Today, I bid farewell to my long misplaced friend from high school band, the only one, to my knowledge, who actually has made a living playing music.
My plan was to hit Kansas City today. Just as I got out of what I thought was the Greater Saint Louis Area, there was a traffic jam on Interstate 70. According to Google, I could be in Kansas City in about three and a half hours. I asked Google for alternate routes. It had no ideas.
Since I had no real reason to get to Kansas City, I just headed south and figured I’d find something that headed west. For a while I rode on an access road that paralleled I70 close enough that I could see it. By the next exit, the traffic was moving again, but I headed further south. The next thing I knew I was on the Lewis and Clark Trail. I don’t know much about them or where they went, but I was pretty sure that they headed west, so that sounded good. I decided then to stick with their route. Given my preconceived notion of the flat plains of Missouri, the route was surprisingly curvy, the hills rolling. It didn’t seem that different from the country roads of Alabama or Tennessee. I think that the flora might have been different, but, focusing on the forest, I was unable to see the trees.
At some point I found a sign that indicated there was some kind of park or recreation area. I drove up the road a few miles and found some little camp sites that looked like they’d be a good place to park for the night. The problem was that it was 2PM and I hadn’t gotten out of Chesterfield, the western suburb of St. Louis where I’d been staying, until after 11:00. Encouraged by my discovery that there were parks, I decided that I’d continue west, following the route of my now good friends Meriwether and Bill, and at 4PM would drive until I found the next such parking opportunity.
Somewhere in making that plan, it occurred to me that I know almost nothing about parks, city, state, or national. Though I did buy a National Park pass before I went up that arch in Saint Louis, and have heard of, say, “Yellowstone,” I don’t think that I have spent the night in a park in the past thirty five years, and that was in a cabin. I did lose a couple sleeping bags and a tent in the fire, but as I thought back, I realized that I’d only used those camping tools in yards or fields of people I knew. Thinking further, I realized that with the exception of one night in an RV park and a few nights stealth-parking on the streets of New Orleans, the same could be said for my life living in a van. And, now that I think about it, the New Orleans trip was before I moved out of the house. That’s right. For nearly sixty days I have had no domicile other than a VW camper and had yet to spend a night on my own. (OK, maybe I spent a night or two parked where my old house isn’t, but whatever.)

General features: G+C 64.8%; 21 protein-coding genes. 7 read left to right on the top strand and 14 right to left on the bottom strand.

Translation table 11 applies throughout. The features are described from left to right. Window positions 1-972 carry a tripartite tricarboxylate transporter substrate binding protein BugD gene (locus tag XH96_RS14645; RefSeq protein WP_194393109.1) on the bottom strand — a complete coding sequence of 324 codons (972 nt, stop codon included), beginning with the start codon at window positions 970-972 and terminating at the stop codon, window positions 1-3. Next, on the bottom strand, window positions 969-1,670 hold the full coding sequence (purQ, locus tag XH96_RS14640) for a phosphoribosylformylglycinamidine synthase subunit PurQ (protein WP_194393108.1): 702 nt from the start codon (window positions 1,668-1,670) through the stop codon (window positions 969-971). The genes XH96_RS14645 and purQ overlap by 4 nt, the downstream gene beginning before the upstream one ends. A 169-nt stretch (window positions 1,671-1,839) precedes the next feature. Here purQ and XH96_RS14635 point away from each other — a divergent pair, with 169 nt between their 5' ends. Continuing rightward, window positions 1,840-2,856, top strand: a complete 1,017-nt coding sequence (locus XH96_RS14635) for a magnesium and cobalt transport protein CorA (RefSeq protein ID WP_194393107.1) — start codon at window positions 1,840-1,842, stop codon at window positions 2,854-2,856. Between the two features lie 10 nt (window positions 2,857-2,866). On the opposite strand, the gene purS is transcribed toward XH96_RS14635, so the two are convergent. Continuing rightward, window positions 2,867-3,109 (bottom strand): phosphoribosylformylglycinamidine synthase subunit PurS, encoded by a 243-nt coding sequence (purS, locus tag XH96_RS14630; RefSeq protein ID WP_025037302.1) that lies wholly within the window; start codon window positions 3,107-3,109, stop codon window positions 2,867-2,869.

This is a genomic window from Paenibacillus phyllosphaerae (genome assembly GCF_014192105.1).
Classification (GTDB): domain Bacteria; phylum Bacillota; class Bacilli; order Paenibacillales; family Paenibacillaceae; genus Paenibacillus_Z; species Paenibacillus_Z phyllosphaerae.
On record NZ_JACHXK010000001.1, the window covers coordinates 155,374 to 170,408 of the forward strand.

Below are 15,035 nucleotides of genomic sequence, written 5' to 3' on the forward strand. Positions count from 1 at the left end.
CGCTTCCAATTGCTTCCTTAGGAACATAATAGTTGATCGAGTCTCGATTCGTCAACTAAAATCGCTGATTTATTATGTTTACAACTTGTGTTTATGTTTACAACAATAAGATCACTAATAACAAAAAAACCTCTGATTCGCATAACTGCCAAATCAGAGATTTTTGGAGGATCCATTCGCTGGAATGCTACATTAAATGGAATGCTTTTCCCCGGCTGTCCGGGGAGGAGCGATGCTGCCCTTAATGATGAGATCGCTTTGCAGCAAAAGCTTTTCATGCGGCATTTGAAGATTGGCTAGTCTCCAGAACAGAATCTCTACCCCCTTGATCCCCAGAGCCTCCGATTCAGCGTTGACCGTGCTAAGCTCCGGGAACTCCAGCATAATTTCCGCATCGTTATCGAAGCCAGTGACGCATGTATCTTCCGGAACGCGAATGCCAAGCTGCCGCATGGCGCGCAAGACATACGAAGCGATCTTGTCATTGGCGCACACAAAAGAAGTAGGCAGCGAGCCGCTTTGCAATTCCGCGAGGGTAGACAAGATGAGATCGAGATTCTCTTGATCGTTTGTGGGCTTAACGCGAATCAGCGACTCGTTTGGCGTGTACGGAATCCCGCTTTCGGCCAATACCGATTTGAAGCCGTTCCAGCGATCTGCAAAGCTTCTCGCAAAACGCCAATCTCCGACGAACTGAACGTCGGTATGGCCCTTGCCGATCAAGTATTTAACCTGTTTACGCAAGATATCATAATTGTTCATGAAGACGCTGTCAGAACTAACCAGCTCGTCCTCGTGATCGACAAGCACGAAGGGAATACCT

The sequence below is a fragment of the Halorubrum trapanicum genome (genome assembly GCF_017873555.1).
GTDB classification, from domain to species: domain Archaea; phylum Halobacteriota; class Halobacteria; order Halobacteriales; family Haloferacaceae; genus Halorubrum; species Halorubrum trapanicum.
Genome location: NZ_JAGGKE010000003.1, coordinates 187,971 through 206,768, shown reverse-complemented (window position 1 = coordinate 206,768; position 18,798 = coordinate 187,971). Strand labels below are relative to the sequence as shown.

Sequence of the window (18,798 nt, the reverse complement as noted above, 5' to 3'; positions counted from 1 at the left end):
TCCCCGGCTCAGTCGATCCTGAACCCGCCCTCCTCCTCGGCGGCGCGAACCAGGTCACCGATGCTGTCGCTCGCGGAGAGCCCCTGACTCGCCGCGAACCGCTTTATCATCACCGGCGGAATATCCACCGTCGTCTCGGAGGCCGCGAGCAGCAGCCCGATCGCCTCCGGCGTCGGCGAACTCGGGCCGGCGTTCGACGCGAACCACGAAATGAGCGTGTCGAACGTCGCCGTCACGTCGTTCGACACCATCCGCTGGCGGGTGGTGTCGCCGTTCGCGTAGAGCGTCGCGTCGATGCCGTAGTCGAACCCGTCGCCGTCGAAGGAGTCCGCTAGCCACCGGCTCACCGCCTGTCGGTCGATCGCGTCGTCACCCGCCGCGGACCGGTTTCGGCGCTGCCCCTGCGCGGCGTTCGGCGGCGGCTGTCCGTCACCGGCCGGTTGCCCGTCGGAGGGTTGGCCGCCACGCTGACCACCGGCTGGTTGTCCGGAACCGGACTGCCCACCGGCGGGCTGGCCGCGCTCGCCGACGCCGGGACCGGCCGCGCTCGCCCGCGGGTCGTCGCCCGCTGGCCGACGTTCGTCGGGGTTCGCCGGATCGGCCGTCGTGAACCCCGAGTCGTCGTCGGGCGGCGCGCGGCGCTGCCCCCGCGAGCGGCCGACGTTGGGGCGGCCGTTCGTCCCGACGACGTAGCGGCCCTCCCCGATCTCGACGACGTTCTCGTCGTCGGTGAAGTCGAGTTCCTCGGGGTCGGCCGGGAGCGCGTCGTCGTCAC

I have this fantasy about meeting a vintner and gaining permission to park on the edge of a vineyard. Here was one of what is sure to be a long line of disappointments. This place, which also purports to have a brewery, is not open during the week. To learn this, however, you have to walk all the way up to that house in the background and read a faded sign.
I saw this sign. I had to take a picture. Note the Alabama (well, Birmingham, now) area code. Some people in Alabama want people in Missouri to know about Our Lady appearing somewhere. Even after looking at the web site, I’m still not quite sure what to make of it.
At one point I saw a large dome in the distance. It turned out to be Jefferson City, the capital of Missouri. Since I am not a third grader, and don’t have ready access to one, I had to ask Google to discover this a couple days ago. My Missouri-dwelling host, who’s child is not yet in school, couldn’t help.
So on I went, at about ten til four, Lewis and Clark’s trail crossed over I70, which would have been a much easier way for them to get to Kansas City, if that’s where they were headed. Just after I crossed over the interstate, I saw a sign for some nature preserve, but it turned out to be a red herring. I did see where the Budweiser horses grow up, though.
Google promised another winery in Booneville. It turned out to be in the middle of town, not a vine in sight, and closed. I drove a bit further, and found the Booneville Isle of Capri Casino Hotel. I’d heard that, like many Wal-Marts, casinos allow overnight parking. (Yes, this is Common Knowledge in the RV-owning world.) As I tooled around the parking lot, I saw a pair of septuagenarians sitting in folding chairs outside an RV that was taking up about eight parking spots. I asked them whether one needed to do anything to gain permission to park there, they sort of shrugged and said that it was one of the good things about casinos. (I mentioned the common knowledge thing, right?) They went on to say that they didn’t know whether there were some kind of rules about just how long one could stay, they’d stayed for at least a couple days before without a problem.
I parked in the shade of a tree, and, not wanting to use my jar just yet, went inside to use the restroom. While I was there, I thought I’d see just how cheap the drinks were, and ordered a rum and tonic, which set me back $2.25, $3.25 with tip. After I learned that the slot machines wouldn’t accept actual quarters, I stuck a fiver in a dollar machine, played the two dollar max bet and won $30. I lost my other three more dollars before banking out my thirty bucks, printed a receipt of some sort, which I subsequently put in an ATM-looking thing, which gave me a twenty and two fives, and headed back to Walden.
Not a bad day.